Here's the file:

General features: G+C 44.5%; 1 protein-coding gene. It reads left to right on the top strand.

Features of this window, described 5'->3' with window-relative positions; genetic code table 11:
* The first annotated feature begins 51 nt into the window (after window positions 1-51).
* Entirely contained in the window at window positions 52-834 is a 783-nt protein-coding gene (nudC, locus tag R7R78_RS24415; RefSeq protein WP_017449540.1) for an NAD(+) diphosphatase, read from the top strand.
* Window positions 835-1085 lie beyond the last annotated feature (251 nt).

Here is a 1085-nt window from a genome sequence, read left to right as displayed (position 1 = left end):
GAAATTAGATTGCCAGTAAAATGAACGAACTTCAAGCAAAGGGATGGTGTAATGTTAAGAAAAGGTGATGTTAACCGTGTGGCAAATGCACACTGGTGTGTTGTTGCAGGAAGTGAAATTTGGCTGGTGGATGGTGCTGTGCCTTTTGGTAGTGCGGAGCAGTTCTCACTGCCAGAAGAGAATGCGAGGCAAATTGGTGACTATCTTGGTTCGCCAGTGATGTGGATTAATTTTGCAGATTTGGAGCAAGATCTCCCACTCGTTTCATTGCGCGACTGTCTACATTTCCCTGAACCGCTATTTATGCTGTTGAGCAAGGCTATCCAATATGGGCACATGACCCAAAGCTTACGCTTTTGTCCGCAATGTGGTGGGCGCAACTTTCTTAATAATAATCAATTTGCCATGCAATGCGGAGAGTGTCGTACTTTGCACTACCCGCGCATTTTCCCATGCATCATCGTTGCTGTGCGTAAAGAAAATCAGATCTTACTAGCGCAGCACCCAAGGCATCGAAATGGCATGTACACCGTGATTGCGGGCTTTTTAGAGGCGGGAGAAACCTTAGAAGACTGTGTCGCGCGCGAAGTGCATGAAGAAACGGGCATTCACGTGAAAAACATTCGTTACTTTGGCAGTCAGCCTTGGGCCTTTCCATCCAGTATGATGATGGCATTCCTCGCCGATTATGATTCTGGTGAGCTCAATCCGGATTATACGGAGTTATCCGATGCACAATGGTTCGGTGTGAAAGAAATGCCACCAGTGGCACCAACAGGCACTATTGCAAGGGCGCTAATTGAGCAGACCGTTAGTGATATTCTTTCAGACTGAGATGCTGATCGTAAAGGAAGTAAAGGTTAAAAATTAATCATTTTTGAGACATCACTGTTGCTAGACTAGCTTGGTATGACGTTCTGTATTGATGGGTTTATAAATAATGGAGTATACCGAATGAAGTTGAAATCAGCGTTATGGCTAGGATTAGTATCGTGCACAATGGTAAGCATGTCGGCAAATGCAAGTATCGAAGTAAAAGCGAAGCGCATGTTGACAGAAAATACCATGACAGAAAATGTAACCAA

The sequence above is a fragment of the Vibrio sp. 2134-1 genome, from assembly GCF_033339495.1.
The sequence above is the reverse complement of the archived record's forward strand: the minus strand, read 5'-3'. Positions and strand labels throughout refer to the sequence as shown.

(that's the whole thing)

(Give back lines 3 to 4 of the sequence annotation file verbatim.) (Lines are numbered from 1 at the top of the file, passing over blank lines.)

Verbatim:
* The first annotated feature begins 51 nt into the window (after window positions 1-51).
* Entirely contained in the window at window positions 52-834 is a 783-nt protein-coding gene (nudC, locus tag R7R78_RS24415; RefSeq protein WP_017449540.1) for an NAD(+) diphosphatase, read from the top strand.